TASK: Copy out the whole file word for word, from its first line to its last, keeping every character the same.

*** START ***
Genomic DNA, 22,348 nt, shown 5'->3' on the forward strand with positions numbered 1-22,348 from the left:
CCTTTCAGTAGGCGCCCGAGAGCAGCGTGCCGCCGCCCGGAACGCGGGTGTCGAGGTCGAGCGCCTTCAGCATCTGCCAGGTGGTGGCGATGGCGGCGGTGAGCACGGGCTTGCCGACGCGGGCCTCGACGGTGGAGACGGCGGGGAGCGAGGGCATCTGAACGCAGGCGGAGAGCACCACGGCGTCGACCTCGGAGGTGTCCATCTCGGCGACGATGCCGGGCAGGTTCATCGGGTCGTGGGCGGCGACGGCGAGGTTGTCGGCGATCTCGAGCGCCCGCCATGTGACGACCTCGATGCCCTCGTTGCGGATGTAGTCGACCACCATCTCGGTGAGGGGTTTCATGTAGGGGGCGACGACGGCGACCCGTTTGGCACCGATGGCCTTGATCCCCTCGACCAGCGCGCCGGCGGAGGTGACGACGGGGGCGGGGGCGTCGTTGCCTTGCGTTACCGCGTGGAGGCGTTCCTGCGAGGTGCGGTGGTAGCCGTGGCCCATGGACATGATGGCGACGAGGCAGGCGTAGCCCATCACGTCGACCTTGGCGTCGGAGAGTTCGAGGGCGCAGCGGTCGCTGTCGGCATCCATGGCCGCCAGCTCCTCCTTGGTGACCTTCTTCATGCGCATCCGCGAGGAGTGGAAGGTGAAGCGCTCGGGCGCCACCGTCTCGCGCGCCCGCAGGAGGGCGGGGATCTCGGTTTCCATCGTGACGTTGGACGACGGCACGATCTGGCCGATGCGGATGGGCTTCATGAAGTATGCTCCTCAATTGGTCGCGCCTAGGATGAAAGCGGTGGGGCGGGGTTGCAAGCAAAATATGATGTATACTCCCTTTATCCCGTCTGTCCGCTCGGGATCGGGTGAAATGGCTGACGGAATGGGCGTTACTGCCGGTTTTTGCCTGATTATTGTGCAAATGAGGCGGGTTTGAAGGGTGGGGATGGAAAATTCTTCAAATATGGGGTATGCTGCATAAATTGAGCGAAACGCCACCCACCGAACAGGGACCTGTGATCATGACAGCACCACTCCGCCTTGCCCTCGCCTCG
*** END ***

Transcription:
Genomic DNA, 22,348 nt, shown 5'->3' on the forward strand with positions numbered 1-22,348 from the left:
CCTTTCAGTAGGCGCCCGAGAGCAGCGTGCCGCCGCCCGGAACGCGGGTGTCGAGGTCGAGCGCCTTCAGCATCTGCCAGGTGGTGGCGATGGCGGCGGTGAGCACGGGCTTGCCGACGCGGGCCTCGACGGTGGAGACGGCGGGGAGCGAGGGCATCTGAACGCAGGCGGAGAGCACCACGGCGTCGACCTCGGAGGTGTCCATCTCGGCGACGATGCCGGGCAGGTTCATCGGGTCGTGGGCGGCGACGGCGAGGTTGTCGGCGATCTCGAGCGCCCGCCATGTGACGACCTCGATGCCCTCGTTGCGGATGTAGTCGACCACCATCTCGGTGAGGGGTTTCATGTAGGGGGCGACGACGGCGACCCGTTTGGCACCGATGGCCTTGATCCCCTCGACCAGCGCGCCGGCGGAGGTGACGACGGGGGCGGGGGCGTCGTTGCCTTGCGTTACCGCGTGGAGGCGTTCCTGCGAGGTGCGGTGGTAGCCGTGGCCCATGGACATGATGGCGACGAGGCAGGCGTAGCCCATCACGTCGACCTTGGCGTCGGAGAGTTCGAGGGCGCAGCGGTCGCTGTCGGCATCCATGGCCGCCAGCTCCTCCTTGGTGACCTTCTTCATGCGCATCCGCGAGGAGTGGAAGGTGAAGCGCTCGGGCGCCACCGTCTCGCGCGCCCGCAGGAGGGCGGGGATCTCGGTTTCCATCGTGACGTTGGACGACGGCACGATCTGGCCGATGCGGATGGGCTTCATGAAGTATGCTCCTCAATTGGTCGCGCCTAGGATGAAAGCGGTGGGGCGGGGTTGCAAGCAAAATATGATGTATACTCCCTTTATCCCGTCTGTCCGCTCGGGATCGGGTGAAATGGCTGACGGAATGGGCGTTACTGCCGGTTTTTGCCTGATTATTGTGCAAATGAGGCGGGTTTGAAGGGTGGGGATGGAAAATTCTTCAAATATGGGGTATGCTGCATAAATTGAGCGAAACGCCACCCACCGAACAGGGACCTGTGATCATGACAGCACCACTCCGCCTTGCCCTCGCCTCG